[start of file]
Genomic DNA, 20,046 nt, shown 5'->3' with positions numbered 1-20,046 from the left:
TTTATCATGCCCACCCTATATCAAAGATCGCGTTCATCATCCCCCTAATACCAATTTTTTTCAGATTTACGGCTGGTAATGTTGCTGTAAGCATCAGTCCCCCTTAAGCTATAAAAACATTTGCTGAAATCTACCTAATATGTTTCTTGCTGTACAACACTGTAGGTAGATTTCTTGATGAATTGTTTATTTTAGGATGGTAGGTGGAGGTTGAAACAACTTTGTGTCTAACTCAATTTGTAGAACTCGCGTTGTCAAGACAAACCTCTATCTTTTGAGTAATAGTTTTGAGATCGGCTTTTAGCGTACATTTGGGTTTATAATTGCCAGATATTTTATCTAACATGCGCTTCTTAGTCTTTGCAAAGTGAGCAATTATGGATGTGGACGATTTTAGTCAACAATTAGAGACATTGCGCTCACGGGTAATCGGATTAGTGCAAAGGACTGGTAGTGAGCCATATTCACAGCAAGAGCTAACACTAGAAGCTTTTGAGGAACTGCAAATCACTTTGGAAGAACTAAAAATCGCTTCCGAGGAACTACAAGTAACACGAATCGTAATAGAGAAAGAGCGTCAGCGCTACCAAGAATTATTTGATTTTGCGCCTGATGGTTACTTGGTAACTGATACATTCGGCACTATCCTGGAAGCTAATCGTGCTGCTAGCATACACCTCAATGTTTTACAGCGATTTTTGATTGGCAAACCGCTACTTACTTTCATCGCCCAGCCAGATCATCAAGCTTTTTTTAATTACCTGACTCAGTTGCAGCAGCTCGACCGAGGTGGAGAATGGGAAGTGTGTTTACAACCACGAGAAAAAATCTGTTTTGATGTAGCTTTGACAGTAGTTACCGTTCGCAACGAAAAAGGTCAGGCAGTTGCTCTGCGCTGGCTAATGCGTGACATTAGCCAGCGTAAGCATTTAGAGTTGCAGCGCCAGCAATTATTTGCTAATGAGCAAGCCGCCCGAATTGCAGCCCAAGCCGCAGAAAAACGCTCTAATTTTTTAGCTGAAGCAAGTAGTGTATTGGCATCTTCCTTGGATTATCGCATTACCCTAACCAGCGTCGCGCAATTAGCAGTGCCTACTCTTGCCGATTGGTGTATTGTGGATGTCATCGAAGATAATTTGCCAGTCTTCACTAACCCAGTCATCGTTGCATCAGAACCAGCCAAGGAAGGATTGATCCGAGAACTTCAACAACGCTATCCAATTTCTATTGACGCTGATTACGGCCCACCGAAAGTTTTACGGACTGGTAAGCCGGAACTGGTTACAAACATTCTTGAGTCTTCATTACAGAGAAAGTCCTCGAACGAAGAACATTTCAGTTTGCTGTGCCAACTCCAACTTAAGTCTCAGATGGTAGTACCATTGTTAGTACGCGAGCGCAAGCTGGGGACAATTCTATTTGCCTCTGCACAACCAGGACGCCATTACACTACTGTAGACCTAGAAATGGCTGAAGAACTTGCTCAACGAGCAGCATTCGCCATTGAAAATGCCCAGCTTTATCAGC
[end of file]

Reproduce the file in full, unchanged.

Genomic DNA, 20,046 nt, shown 5'->3' with positions numbered 1-20,046 from the left:
TTTATCATGCCCACCCTATATCAAAGATCGCGTTCATCATCCCCCTAATACCAATTTTTTTCAGATTTACGGCTGGTAATGTTGCTGTAAGCATCAGTCCCCCTTAAGCTATAAAAACATTTGCTGAAATCTACCTAATATGTTTCTTGCTGTACAACACTGTAGGTAGATTTCTTGATGAATTGTTTATTTTAGGATGGTAGGTGGAGGTTGAAACAACTTTGTGTCTAACTCAATTTGTAGAACTCGCGTTGTCAAGACAAACCTCTATCTTTTGAGTAATAGTTTTGAGATCGGCTTTTAGCGTACATTTGGGTTTATAATTGCCAGATATTTTATCTAACATGCGCTTCTTAGTCTTTGCAAAGTGAGCAATTATGGATGTGGACGATTTTAGTCAACAATTAGAGACATTGCGCTCACGGGTAATCGGATTAGTGCAAAGGACTGGTAGTGAGCCATATTCACAGCAAGAGCTAACACTAGAAGCTTTTGAGGAACTGCAAATCACTTTGGAAGAACTAAAAATCGCTTCCGAGGAACTACAAGTAACACGAATCGTAATAGAGAAAGAGCGTCAGCGCTACCAAGAATTATTTGATTTTGCGCCTGATGGTTACTTGGTAACTGATACATTCGGCACTATCCTGGAAGCTAATCGTGCTGCTAGCATACACCTCAATGTTTTACAGCGATTTTTGATTGGCAAACCGCTACTTACTTTCATCGCCCAGCCAGATCATCAAGCTTTTTTTAATTACCTGACTCAGTTGCAGCAGCTCGACCGAGGTGGAGAATGGGAAGTGTGTTTACAACCACGAGAAAAAATCTGTTTTGATGTAGCTTTGACAGTAGTTACCGTTCGCAACGAAAAAGGTCAGGCAGTTGCTCTGCGCTGGCTAATGCGTGACATTAGCCAGCGTAAGCATTTAGAGTTGCAGCGCCAGCAATTATTTGCTAATGAGCAAGCCGCCCGAATTGCAGCCCAAGCCGCAGAAAAACGCTCTAATTTTTTAGCTGAAGCAAGTAGTGTATTGGCATCTTCCTTGGATTATCGCATTACCCTAACCAGCGTCGCGCAATTAGCAGTGCCTACTCTTGCCGATTGGTGTATTGTGGATGTCATCGAAGATAATTTGCCAGTCTTCACTAACCCAGTCATCGTTGCATCAGAACCAGCCAAGGAAGGATTGATCCGAGAACTTCAACAACGCTATCCAATTTCTATTGACGCTGATTACGGCCCACCGAAAGTTTTACGGACTGGTAAGCCGGAACTGGTTACAAACATTCTTGAGTCTTCATTACAGAGAAAGTCCTCGAACGAAGAACATTTCAGTTTGCTGTGCCAACTCCAACTTAAGTCTCAGATGGTAGTACCATTGTTAGTACGCGAGCGCAAGCTGGGGACAATTCTATTTGCCTCTGCACAACCAGGACGCCATTACACTACTGTAGACCTAGAAATGGCTGAAGAACTTGCTCAACGAGCAGCATTCGCCATTGAAAATGCCCAGCTTTATCAGC